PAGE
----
Down at the end of Lonely Street, which is what Broadway became during Kentucky Derby weekend, a lot of merchants were checking into Heartbreak Hotel. The city’s crackdown on cruising accomplished the intended goal of eliminating violence and crime on Louisville’s main drag, but it also had a lot of Broadway merchants screaming bloody murder about lost profits and overkill. The Rev. Louis Coleman of the Justice Resource Center passed out checks for $150 to some merchants who were particularly hurt.
For those of you keeping score at home, there were 35 felony arrests, 193 misdemeanor arrests and approximately 360 traffic and parking tickets issued. The good news was that nobody was killed or seriously injured. Apparently a few disgruntled cruisers made a mostly futile attempt to disrupt traffic on the side streets.
The economic damage was more difficult to quantify, but some businesses reported making less than $100 for the weekend. Others gave up and closed. Business owners who had overstocked in anticipation of the usual brisk Derby weekend business said they will have to eat their inventory or try to return it.
The image problem was something else to consider. The Rev. Coleman said that Broadway was like a “ghost town,” and, indeed, West Louisville had the feeling of a city under siege. Traffic on Broadway was virtually non-existent, and barricades were set up at most intersections. The custom car show at Derby Music Jam near the Water Tower was a bomb, and coordinator Dale Jackson put part of the blame on the strong police presence on River Road.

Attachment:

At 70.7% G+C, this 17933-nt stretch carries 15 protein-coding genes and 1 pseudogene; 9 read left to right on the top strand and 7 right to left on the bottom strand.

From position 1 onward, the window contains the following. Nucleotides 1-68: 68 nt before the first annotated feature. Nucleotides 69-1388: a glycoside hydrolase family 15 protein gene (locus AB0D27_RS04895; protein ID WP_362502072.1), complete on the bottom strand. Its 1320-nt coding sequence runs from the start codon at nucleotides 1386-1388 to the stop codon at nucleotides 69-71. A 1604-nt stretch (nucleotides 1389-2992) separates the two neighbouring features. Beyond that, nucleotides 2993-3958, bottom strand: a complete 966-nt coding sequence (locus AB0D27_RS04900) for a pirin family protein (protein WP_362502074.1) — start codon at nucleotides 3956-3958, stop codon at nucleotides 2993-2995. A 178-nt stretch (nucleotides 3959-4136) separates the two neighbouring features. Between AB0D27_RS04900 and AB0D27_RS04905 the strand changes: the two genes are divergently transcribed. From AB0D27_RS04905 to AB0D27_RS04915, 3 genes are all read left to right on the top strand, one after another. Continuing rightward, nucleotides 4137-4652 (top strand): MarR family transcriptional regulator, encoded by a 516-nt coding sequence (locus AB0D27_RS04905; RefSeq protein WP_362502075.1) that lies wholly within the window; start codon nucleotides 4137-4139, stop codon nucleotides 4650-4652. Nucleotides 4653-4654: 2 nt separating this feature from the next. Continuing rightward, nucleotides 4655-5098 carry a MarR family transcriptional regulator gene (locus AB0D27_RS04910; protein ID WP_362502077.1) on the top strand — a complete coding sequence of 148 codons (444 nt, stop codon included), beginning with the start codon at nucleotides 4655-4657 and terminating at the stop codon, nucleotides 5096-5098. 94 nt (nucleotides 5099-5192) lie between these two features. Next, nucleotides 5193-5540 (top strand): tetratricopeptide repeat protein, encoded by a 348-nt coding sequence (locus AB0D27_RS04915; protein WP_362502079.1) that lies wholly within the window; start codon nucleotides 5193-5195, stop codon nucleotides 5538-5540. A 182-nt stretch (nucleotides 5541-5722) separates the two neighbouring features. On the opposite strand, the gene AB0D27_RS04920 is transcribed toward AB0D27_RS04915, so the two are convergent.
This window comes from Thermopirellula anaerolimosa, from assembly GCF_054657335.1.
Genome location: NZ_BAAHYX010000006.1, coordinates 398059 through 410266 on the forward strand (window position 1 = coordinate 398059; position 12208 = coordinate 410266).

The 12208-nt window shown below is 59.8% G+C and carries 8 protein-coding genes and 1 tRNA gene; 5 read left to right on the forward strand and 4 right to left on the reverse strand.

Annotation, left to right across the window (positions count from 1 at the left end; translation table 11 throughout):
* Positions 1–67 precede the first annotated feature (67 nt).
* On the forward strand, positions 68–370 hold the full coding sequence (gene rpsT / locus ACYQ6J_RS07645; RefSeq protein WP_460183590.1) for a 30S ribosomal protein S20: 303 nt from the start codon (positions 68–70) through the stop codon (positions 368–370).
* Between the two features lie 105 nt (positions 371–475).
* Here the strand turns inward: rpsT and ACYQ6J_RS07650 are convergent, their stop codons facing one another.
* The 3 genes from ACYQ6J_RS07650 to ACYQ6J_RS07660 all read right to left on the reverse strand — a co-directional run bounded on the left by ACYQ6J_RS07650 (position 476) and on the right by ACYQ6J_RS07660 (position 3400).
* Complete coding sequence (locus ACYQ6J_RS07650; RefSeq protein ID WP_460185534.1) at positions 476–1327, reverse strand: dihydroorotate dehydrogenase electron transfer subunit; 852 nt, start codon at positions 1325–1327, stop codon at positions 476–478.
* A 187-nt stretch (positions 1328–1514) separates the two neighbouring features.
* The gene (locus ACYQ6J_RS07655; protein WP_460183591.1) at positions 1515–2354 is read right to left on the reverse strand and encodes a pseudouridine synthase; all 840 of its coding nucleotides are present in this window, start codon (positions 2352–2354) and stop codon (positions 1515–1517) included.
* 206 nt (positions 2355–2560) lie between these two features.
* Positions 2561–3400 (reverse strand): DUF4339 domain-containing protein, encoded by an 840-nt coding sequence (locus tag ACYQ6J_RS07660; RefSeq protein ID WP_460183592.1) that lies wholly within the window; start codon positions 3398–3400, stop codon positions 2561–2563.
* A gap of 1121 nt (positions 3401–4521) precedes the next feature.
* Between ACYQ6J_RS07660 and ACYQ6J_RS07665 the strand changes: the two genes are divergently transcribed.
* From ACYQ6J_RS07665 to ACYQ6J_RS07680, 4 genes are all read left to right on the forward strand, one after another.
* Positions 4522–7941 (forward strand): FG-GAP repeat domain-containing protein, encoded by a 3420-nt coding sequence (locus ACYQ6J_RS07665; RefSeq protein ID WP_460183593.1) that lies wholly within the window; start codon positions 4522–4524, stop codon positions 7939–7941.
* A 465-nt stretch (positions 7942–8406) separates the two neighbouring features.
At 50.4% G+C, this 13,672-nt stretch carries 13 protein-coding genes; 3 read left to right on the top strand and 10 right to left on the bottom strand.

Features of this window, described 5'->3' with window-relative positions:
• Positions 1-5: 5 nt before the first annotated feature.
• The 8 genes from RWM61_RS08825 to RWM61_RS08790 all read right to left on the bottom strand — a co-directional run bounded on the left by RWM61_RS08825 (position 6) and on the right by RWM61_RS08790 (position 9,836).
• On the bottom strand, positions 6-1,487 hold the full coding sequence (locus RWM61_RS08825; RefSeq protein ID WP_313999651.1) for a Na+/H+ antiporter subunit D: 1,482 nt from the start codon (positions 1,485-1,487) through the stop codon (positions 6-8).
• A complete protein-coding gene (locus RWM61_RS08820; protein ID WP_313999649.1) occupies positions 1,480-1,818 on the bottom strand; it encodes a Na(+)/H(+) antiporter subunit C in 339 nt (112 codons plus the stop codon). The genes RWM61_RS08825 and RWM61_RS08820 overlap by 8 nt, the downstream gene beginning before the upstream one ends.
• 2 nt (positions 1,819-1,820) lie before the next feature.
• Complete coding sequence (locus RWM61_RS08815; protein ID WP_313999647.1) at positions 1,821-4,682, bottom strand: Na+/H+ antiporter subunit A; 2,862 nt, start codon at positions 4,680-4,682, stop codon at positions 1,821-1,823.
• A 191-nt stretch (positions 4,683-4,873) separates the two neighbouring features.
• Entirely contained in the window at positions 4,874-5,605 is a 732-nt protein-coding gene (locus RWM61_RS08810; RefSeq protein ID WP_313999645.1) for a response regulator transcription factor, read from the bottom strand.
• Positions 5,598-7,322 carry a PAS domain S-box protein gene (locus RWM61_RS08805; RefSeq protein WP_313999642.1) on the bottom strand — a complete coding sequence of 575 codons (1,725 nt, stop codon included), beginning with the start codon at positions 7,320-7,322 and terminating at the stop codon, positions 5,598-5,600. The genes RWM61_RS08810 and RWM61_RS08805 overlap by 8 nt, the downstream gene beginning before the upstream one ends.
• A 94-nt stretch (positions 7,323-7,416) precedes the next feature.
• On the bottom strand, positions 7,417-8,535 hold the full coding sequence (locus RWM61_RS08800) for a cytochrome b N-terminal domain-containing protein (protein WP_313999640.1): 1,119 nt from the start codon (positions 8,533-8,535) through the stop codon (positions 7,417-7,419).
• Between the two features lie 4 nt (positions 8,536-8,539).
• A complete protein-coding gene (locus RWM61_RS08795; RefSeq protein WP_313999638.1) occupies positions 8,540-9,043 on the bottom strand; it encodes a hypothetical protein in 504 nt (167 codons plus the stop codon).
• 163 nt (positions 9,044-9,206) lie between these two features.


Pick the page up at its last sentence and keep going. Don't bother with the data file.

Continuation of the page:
As city officials and the business community conducts its Derby postmortem, it’s obvious that some serious tweaking needs to be done. The mayhem of last year was intolerable and should never happen again. But the same may be said of this year’s merchant misery.
The businesses on Broadway have as much right as Churchill Downs, not to mention their brethren on Bardstown Road and Hurstbourne Parkway, to exploit the Derby.
BY BILLY REED